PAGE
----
Friday, February 25, 2005

Calcium in the Trash, Not the Glass -- Beware of R.O. Filter System

This report subject is relevant here.

It made me think about the R.O. Filter System for the Home Drinking Water.

I used to have the R.O. System installed in my home, then later I found that the R.O. system actually filter off 6-8 Gallon of water to get one gallon of drinking water.

Also, the R.O. Filter system filtered off most of the trace minerals. including calcium.

So, my advise is that if possible don't use the R.O. filter for your Drinking Water system.

Otherwise you need to select the right supplements to replenish it for your Great Health.

Calcium in the Trash, Not the Glass
Thursday February 24, 12:00 pm ET
- Study Finds Fortified Drinks Don't Deliver What's Promised -

BERKELEY, Calif., Feb. 24 /PRNewswire/ -- Everything from soy to orange juice is fortified with calcium these days. But a new study recently published in Nutrition Today* finds that up to 75% of calcium added to popular beverages, like soy drinks and orange juice, gets left at the bottom of the carton. Researchers concluded that existing nutritional labels of these fortified drinks are likely to mislead consumers promising more calcium than they actually deliver.

"This study is really important for people who rely on these beverages to get their calcium every day," states Dr. Celia Brown, MD/Family Practitioner, Woodland Hills, CA. "These findings suggest that in doing so they may be throwing away more calcium than they actually drink."

The three-person medical panel at Creighton University who conducted the study found that -- despite vigorous shaking - -the calcium added to fortified soy and rice beverages settled to the bottom of the container. They concluded that regular hand shaking -- per label instructions -- was not enough to adequately suspend the bone-building nutrient so that it could be consumed. A hardware store paint shaker would be needed for that the researchers found.

Conducted by Creighton's Osteoporosis Research Center, the study compared 14 calcium-fortified beverages (soy, rice, orange juice, etc.) to unfortified, fat-free milk. Of all beverages studied, the research concludes that milk is the most reliable source of calcium.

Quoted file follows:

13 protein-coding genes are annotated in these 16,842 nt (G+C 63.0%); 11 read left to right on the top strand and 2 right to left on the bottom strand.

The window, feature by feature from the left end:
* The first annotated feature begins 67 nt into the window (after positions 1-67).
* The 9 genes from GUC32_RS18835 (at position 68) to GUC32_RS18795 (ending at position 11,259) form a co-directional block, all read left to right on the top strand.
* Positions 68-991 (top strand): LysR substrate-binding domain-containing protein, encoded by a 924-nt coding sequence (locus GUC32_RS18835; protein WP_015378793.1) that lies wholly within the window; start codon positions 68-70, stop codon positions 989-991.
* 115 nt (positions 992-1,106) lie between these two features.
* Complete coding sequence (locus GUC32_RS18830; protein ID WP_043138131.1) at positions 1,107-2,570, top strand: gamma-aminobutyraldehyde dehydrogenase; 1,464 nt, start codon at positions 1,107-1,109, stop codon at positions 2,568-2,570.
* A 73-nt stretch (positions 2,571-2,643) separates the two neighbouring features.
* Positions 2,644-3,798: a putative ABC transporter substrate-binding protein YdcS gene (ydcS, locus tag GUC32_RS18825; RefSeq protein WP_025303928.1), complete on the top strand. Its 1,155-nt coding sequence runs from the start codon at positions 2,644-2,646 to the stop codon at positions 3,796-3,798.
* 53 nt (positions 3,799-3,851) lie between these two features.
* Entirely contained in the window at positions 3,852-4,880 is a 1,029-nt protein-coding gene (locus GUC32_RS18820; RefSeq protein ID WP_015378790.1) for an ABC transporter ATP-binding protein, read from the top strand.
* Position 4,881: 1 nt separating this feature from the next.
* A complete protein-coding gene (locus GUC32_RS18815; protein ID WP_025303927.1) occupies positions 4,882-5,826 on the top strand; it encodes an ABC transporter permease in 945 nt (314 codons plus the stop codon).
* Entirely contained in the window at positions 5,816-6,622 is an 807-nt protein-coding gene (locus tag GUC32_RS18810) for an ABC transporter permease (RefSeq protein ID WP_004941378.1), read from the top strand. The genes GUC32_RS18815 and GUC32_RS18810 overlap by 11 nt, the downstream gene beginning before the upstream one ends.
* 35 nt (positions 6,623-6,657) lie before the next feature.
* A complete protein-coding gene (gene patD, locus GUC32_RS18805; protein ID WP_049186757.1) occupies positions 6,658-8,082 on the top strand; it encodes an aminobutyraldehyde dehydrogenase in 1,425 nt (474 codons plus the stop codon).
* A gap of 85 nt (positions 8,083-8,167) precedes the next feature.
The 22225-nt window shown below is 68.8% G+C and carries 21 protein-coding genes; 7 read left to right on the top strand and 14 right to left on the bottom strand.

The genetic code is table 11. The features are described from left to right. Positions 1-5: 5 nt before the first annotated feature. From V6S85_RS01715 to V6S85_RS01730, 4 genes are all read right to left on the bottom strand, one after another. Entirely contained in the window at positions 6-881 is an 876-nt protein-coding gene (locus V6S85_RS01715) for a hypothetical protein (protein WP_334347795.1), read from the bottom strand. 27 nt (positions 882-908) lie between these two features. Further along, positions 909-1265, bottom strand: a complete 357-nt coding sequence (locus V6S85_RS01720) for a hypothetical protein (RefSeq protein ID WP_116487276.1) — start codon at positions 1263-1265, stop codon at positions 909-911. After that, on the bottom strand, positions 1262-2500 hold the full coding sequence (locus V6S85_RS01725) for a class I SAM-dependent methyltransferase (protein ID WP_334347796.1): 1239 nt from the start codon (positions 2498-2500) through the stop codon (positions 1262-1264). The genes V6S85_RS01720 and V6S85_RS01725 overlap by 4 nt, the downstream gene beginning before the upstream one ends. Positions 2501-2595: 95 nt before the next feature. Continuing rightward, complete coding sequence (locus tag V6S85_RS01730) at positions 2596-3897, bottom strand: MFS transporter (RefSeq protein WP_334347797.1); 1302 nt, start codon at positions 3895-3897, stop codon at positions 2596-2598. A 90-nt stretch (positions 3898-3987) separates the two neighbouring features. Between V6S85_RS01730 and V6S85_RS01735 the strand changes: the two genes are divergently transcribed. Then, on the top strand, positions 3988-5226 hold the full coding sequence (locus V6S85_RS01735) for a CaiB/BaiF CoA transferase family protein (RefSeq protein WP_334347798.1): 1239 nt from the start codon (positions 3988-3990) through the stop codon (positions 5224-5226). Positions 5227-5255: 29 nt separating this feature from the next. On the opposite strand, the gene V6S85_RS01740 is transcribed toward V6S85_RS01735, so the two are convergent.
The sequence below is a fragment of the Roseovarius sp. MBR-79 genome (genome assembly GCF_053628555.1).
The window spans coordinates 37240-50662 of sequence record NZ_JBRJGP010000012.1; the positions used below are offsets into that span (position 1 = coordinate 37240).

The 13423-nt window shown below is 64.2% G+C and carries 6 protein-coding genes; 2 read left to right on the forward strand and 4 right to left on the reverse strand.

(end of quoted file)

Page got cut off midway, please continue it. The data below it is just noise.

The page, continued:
"This study sheds light on an issue of great public concern as many Americans -- especially kids -- aren't developing adequate bone mass," says Brown.

Over the last 20 to 30 years, there's been a shift away from milk as the standard drink at meals. Government studies show an alarming 86% of teen girls and 64% of teen boys aren't getting enough calcium daily - lacking the equivalent of four glasses of milk per day.**

Research Highlights

- The quality of calcium-fortification in soy/rice beverages and orange
juice is uneven, and may confuse consumers as to the actual calcium
content and benefits.

- Milk scored higher than eight of the 10 orange juice brands and all
four of the soy and rice beverages.

- The study found that milk was the most reliable calcium source and
delivers what the label promises.***

About Dr. Celia Brown, M.D.

Dr. Celia Brown is a graduate of Cornell University, and UCLA Medical School. She is Board Certified in Family Medicine. She currently practices in Woodland Hills, California where she does general Family Medicine. Dr. Brown teaches on the UCLA clinical faculty. She is author of a book of general medical tips for the public, entitled, Doctor's Little Book of Answers.

For more information or a copy of the study contact:
Molly Ireland at 310-226-8600 or 310-455-1160
or e-mail at:

* Heaney, RP et al. Not all calcium fortified beverages are equal.
Nutrition Today. 2005; 40(1): pp-pp.


*** Scores compare calcium suspension in liquids.

Calcium in the Trash, Not the Glass

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